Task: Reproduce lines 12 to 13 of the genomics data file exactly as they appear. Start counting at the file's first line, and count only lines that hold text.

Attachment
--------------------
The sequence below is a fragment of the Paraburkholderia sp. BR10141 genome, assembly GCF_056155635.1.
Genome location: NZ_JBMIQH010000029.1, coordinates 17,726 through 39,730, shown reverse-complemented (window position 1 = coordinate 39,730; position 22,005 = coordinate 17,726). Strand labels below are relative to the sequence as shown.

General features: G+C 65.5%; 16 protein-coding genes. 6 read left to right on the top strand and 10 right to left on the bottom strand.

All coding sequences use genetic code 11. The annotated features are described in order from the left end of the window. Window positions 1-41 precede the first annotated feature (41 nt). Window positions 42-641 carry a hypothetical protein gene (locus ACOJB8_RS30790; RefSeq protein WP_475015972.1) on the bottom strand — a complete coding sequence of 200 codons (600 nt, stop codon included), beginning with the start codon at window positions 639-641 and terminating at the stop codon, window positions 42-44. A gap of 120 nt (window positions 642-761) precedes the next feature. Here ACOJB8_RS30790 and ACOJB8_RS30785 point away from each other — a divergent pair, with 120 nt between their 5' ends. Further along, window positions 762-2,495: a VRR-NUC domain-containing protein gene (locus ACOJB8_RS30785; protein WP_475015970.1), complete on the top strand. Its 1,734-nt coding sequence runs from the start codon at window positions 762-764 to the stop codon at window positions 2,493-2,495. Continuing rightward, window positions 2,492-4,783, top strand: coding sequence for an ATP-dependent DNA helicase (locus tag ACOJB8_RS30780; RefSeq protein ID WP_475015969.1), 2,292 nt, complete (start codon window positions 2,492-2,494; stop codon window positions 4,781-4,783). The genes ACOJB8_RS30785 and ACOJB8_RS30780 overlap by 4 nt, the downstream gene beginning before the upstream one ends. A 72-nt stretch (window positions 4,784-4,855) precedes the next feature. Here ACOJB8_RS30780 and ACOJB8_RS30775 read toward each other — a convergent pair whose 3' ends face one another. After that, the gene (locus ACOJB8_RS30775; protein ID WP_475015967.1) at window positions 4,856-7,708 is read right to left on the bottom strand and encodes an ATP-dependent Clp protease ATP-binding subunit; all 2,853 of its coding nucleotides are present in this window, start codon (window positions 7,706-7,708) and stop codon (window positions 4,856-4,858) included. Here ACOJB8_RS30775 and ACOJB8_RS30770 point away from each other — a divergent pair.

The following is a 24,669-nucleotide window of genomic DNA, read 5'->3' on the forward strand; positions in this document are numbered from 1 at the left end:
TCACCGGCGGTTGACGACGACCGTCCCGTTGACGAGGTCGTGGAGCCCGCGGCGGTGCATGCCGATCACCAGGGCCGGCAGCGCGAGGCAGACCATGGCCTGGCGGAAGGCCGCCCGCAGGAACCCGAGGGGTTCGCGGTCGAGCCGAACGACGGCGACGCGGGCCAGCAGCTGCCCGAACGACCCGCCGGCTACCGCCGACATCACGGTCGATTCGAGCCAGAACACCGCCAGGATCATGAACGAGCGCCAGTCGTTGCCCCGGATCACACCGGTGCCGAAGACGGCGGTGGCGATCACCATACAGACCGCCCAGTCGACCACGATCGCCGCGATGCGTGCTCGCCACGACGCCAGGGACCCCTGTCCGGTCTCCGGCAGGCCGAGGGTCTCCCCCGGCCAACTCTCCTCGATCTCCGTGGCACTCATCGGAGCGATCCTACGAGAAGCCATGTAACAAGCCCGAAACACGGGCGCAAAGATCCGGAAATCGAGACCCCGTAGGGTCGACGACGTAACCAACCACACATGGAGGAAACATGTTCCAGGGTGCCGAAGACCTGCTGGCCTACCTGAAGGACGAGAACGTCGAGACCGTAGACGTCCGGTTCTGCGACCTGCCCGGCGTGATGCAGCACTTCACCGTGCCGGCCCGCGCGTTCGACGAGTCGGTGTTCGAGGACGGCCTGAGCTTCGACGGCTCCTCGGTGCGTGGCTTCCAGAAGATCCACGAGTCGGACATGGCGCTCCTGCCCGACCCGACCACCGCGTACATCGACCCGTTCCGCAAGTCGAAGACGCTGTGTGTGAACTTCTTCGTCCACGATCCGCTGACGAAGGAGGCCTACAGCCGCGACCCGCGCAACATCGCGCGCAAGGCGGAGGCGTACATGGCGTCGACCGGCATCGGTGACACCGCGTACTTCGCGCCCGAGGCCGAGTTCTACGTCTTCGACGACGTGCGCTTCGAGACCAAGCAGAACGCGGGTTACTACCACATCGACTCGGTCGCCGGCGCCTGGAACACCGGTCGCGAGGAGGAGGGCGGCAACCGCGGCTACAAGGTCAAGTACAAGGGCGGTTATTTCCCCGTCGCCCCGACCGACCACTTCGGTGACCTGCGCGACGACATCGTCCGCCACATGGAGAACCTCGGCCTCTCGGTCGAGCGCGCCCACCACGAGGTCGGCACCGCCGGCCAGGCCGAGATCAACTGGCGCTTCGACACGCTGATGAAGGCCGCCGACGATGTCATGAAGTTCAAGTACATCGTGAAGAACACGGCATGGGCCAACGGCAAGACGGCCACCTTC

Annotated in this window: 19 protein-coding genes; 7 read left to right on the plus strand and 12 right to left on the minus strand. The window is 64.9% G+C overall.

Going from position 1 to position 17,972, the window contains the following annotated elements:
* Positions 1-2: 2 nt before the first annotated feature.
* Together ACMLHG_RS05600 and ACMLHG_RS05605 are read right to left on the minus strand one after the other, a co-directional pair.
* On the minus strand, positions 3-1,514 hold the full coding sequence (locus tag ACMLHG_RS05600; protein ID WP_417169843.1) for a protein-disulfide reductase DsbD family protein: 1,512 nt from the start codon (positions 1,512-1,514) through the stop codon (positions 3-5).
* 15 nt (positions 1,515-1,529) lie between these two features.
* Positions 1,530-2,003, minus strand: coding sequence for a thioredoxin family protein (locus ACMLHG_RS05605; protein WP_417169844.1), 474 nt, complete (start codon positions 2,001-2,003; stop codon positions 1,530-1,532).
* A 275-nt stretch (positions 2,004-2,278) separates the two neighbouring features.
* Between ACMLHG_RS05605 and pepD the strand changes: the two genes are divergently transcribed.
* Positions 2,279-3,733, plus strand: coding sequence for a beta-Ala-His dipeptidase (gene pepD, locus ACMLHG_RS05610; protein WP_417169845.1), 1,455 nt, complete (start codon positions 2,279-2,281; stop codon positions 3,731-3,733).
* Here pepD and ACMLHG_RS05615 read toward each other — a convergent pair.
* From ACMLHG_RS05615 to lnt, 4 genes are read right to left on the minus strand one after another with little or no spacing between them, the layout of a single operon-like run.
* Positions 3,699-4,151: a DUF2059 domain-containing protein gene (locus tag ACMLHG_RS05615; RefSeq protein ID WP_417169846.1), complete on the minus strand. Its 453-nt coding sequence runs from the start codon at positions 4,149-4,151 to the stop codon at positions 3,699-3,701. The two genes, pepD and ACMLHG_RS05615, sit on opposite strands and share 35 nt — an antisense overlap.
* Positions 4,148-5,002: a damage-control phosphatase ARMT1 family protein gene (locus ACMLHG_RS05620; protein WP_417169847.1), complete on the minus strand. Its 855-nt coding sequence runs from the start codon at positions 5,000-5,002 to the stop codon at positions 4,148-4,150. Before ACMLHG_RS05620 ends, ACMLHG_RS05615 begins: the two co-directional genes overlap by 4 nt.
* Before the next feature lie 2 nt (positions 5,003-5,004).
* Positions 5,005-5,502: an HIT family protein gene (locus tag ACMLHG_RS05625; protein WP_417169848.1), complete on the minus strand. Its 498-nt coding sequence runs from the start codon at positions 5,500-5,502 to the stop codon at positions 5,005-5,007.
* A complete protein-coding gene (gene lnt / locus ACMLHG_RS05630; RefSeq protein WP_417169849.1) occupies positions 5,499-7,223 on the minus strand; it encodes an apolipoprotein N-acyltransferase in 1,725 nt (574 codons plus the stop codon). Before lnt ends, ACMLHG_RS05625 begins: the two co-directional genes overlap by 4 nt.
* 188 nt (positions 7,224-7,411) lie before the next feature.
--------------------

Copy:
* 15 nt (positions 1,515-1,529) lie between these two features.
* Positions 1,530-2,003, minus strand: coding sequence for a thioredoxin family protein (locus ACMLHG_RS05605; protein WP_417169844.1), 474 nt, complete (start codon positions 2,001-2,003; stop codon positions 1,530-1,532).